Hoamly Chat.

“Aw say, des tu yer theer, heigh! Tum,
Just stop fur a miunit or too;
Is t’ woife, un all t’ bairns weel, ut whoam;
Un aoh gets tu on wi’ owd Sue?”
“Wha! weighving ull hardly meight find;
Aw wish all t’ Surat wur i’th pop,
Foaks seyn, ut if things dunnot mend
Aur maisters ull soon hev tu stop.
Un cotton, they seyn, ’s getting dar,
Un sich stuff it is, railly,
It’s all through this ’Merikay war;
Aw wunther wot th’end on it ull be.”
“Aye! ut aor haose we hennot ainr’d salt,
Eight childer, un Dick, un mysel;
Aw’st caper abaot like o’ cault,
If aw nobbut yeard t’ factory bell.”
Summot like thirty weeks they’n bin stopt,
Un nobbut hoalf-time afore hed,
Aor brass wur soon done, un things popt,
Fur we hed tu do summot for bread.
Un Dick, when he couldent get wark,
Sum urn dree, un daon-hearted did look;
We’d sit theer, baot fire, un th’ dark,
All shiv’ring un huddled I’th’ nook.
Un aw’ve cried to see th’ childer baot meight,
Un cloas, till my e’en couldent see;
Un aw thought, though I didm’t think reight,
Foaks ud leove uz tu starve un to dee.
But, aye, when they brought the relief,
Un gie’d uz o’ shilling ‘o yed,
Aw thought it aboon all belief,
Wi’ two bran, span, new blankets fur th’ bed.
Aor owd cloas wur fettled un petch’d,
Till they wouldent petch up ony more,
When they coom, un then fresh uns wur fetched;
God bless em fur helping the poor.
Naoh, Dick looks as slick as o’ snig,
They’ve drest him so weel – top tu toey,
They’ve gin him o’ second-hand rig;
Un us foine uz a fiddler is Joey.
Awm soa fain, aw mun oat wi ‘t un tell;
Un mi haort, sithee, Tum, ‘s in sich glee,
Aw hardly can hold wi myself-
God bless em! – whoaever they be.”

Title:Hoamly Chat

Author:Williffe Cunliam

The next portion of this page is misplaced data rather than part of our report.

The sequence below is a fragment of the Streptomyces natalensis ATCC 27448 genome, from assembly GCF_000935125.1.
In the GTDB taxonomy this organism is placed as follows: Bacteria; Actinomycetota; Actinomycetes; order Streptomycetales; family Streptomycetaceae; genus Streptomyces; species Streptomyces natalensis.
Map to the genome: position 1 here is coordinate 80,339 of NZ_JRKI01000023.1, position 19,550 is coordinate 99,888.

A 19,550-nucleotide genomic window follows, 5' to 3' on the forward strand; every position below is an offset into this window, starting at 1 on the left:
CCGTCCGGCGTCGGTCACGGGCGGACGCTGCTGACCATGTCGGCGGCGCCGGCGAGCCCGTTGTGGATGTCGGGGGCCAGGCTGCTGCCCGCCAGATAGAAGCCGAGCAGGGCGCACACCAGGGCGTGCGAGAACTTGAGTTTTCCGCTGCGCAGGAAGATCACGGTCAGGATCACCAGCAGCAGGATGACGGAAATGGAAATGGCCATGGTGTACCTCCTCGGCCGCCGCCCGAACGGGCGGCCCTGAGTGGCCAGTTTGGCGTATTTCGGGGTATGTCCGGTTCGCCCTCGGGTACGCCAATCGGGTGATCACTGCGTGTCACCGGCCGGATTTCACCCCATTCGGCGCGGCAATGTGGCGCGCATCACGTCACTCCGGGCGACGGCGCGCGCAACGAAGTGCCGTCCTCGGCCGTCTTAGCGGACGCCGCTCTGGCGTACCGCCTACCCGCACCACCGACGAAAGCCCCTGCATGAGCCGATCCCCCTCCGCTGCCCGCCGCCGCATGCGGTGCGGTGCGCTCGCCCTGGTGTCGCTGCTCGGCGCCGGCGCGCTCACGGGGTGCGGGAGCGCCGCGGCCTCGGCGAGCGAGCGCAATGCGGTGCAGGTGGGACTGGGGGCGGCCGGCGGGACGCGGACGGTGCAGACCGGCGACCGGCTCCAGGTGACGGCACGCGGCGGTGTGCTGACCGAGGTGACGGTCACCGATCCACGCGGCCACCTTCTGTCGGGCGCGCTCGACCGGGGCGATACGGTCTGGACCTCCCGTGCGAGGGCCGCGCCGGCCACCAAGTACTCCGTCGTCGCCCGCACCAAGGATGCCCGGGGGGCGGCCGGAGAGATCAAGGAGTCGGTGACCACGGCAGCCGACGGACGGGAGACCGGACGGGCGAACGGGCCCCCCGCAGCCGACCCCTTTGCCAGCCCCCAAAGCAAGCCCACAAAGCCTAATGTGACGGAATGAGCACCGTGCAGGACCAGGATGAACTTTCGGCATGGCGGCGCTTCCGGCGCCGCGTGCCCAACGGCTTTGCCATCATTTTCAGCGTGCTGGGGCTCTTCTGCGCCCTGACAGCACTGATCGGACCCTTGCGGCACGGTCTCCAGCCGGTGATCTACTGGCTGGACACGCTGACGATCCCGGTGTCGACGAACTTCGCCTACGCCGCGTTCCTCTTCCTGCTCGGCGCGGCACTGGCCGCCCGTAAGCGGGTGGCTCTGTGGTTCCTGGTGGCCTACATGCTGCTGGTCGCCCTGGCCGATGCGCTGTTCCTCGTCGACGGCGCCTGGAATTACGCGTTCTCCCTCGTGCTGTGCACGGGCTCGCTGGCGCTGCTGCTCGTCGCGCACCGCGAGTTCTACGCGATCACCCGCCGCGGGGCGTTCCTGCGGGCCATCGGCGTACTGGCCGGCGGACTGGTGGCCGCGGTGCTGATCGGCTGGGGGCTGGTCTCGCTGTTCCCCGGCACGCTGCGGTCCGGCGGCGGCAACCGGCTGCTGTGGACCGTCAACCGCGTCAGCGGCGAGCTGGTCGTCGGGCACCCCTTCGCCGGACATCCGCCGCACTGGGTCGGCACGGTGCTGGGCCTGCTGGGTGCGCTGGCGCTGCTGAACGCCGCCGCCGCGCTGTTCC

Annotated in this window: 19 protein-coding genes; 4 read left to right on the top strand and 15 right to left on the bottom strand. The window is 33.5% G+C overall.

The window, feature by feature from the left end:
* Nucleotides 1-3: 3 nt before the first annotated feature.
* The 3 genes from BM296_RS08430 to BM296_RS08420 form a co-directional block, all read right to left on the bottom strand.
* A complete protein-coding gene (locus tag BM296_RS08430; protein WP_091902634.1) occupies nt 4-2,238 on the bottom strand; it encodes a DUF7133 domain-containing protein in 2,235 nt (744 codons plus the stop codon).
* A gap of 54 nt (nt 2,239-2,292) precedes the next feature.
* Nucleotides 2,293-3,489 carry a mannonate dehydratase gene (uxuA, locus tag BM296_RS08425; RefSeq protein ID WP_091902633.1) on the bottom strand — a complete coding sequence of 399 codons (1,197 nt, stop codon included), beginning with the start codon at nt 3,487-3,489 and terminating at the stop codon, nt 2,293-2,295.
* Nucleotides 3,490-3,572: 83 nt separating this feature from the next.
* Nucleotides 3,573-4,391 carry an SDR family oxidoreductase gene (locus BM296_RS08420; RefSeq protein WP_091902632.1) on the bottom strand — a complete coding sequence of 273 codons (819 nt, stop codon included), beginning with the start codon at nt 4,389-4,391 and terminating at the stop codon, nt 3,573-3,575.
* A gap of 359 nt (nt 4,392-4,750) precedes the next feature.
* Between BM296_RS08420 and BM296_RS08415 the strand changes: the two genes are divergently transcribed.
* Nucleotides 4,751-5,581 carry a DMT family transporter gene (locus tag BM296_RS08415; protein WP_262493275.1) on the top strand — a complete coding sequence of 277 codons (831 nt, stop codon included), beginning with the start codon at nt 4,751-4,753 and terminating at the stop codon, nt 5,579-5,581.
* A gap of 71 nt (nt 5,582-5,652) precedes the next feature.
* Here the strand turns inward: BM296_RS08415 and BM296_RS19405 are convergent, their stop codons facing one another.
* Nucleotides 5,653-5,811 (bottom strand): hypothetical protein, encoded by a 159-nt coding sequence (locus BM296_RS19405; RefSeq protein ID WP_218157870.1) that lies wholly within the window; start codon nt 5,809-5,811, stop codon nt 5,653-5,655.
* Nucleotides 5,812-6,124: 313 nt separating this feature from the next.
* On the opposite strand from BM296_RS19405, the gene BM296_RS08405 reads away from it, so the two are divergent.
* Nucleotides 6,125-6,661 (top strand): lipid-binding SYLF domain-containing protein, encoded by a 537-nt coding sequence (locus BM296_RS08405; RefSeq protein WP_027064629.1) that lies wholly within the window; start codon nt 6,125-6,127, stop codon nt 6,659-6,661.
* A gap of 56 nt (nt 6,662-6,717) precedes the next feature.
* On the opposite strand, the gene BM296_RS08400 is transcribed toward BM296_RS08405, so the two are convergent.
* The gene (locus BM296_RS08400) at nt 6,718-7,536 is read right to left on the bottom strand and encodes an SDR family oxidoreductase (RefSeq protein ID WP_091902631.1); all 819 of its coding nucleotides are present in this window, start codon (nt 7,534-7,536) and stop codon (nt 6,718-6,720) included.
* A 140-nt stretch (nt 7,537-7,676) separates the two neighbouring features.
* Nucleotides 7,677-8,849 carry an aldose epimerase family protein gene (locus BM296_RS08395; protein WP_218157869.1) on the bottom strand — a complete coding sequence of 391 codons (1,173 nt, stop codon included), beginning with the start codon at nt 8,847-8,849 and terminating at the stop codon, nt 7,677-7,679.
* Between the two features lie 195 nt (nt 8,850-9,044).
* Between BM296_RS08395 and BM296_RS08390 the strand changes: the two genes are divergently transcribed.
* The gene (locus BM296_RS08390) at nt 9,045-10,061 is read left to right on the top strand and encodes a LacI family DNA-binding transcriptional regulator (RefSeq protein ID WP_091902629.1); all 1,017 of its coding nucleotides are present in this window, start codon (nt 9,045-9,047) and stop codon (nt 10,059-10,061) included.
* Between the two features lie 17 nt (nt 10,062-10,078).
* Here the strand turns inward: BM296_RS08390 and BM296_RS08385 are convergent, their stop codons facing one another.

Publication:Burnley Free Press And General Advertiser

Published in:Burnley

Date:11th July 1863

Keywords:america, charity, dialect, domesticity, poverty, unemployment, war


Although written broadly in iambic tetrameter this poem’s conversational format, characteristic of Williffe Cunliam (William Cunliffe) and much dialect poetry more generally, encourages the reader to follow the sense of the poem more than its metre. Even the strict ABAB rhyme scheme is largely disguised by the frequent exclamations, caesurae (punctuation breaks in the line), and switches between speakers. There are eleven quatrains, which is quite short for this kind of conversation poem, but the writer manages to pack a lot of detail into this, covering commentary on the American Civil War, accounts of charitable efforts, and discussion about the prospect of the mills starting up again.

The poem appears to be a representation of a conversation between acquaintances on the street, and it uses this conceit to highlight the common concerns of the day, including war, unemployment, and charity. One of the things that connects this poem to Cunliffe’s other work for the Burnley newspaper he wrote for is the foregrounding of the shift in social attitudes to the receipt of charitable relief as the Cotton Famine progressed. The second speaker is not ashamed of the help they have received, and indeed, with the discussion touching on clothes that have been mended until they can be mended no more, this poem might be seen as a kind of sequel to the same poet’s ‘The Petched Shirt’.

- SR.